PHILADELPHIA ( - Coaches often talk about seeing the most improvement in players from their rookie to sophomore seasons, something Eagles defensive coordinator Jim Schwartz echoed during the first week of training camp.

And most of that has to do with things other than the traits that translate to the football field.

It's more about the real-world issues and comfort that the average fan doesn't take into account when breaking down their favorite players. In other words, moving to a new city in your early 20s and trying to fit into an ecosystem while also attempting to learn a scheme that amounts to calculus after years practicing arithmetic aren't the kind of things that factor into those Madden ratings everyone likes to cite.

The average person battles through extreme anxiety when they enter a new workplace. Now multiply that by tenfold with cameras and microphones placed in front of your face every day.

It isn't easy but once any player fights through it and returns as a veteran, especially with the same head coach in place, that experience is invaluable.

The Eagles have been seeing a noticeable second-year bump from a number of players in the opening days of training camp, most notably receivers Shelton Gibson and Greg Ward, along with safety Tre Sullivan. Running back Corey Clement, meanwhile, already overcame so many obstacles as an undrafted rookie to become a Super Bowl hero but has returned with a quiet confidence you only project when you know what to expect.

Gibson made the play of the day at practice on Sunday, somehow fighting through double coverage from Pro Bowl safety Malcolm Jenkins and starting cornerback Ronald Darby to haul in an underthrow from Nick Foles deep down the field.

That's a long way from the rookie fifth-round pick who was dropping balls at an alarming rate in individual drills last season.

“[My] confidence was way down," Gibson admitted when talking about his rookie issues. "I was out there trying to be somebody I wasn’t.”

Part of the issue was that Gibson's head was swimming. As West Virginia's deep threat, he wasn't exactly Marvin Harrison when it came to the route tree.

Gibson credited Nelson Agholor -- a player who had his own high-profile struggles during his rookie and sophomore campaigns -- to stop pressing and things have started to click for Gibson, who no longer carries a negative outcome into his next opportunity.

“He's really embraced the offseason,” coach Doug Pederson said when discussing Gibson. “He's studied, he's worked hard, and he's done a nice job. He's off to a good start to this year's camp.”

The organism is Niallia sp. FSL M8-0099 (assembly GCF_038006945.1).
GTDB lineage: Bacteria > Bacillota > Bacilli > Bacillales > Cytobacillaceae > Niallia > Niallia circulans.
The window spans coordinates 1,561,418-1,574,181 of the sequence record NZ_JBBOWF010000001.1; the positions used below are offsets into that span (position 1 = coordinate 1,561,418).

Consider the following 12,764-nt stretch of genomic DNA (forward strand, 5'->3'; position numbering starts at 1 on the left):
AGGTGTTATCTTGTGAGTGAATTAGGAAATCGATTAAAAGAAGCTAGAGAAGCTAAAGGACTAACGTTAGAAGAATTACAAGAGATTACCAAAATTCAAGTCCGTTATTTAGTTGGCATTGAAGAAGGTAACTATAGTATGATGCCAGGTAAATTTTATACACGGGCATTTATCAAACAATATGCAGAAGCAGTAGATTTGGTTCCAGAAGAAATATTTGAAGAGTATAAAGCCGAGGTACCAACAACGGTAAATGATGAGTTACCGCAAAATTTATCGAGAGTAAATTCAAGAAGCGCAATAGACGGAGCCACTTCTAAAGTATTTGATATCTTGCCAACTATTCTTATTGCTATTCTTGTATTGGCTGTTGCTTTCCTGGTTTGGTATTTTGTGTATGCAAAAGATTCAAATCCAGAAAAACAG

Ward, the ex-Univerity of Houston quarterback, has been a name that continues to come up when talking with the coaching staff. His short-area quickness, hands and athleticism scream slot receiver and he stood out earlier this week by twisting his body for a one-handed catch on a poorly-thrown bubble screen.

"Greg has come in, and just like a lot of quarterbacks, he's got that quarterback mentality," offensive coordinator Mike Groh said. "He's used to being in the building early, staying late. Watches a bunch of tape on his own.

"He kind of is shadowing Nelson a lot with a lot of things he's doing and doing a tremendous job of that. As he has made that transition, you see him get more and more comfortable. Not thinking as much about playing the position of wide receiver. Just reacting off what the defense is doing. He has excellent short-area quickness, really soft hands, reliable hands. He can lock the ball up in traffic and transition quickly to a runner. So, we're excited about Greg and his potential."

Pederson has also praised Ward, a player who would stay after practice in South Texas and reverse roles with his WRs at the time because at just 5-foot-11 he knew his future at the professional level would be on the outside.

An ankle injury ended Sullivan's hope to make the 53-man roster last season but once he healed up the Shepherd product was brought back to the practice squad and was an important part of the scout team for the Super Bowl champions.

This time around Sullivan has been given the opportunity to win the all-important third safety job behind Jenkins and Rodney McLeod.

"It’s been a big difference between my rookie year and now," Sullivan admitted. "I’m more comfortable in the defense and understand what's being asked of me. Instead of learning the defense I'm just playing and not second-guessing myself.”

Clement, meanwhile, is in a different position when it comes to his career and is no longer fighting for a roster spot. He's a big part of this team as the main backup to Jay Ajayi and the top kick returner but don't worry about the work ethic that defined the South Jersey native during his storybook rookie campaign now that his roster spot is assured and his jewelry box is full.

"The chip on my shoulder will always be there," Clement said. "It's never going away."

-John McMullen covers the Eagles and the NFL for You can reach him at or on Twitter @JFMcMullen

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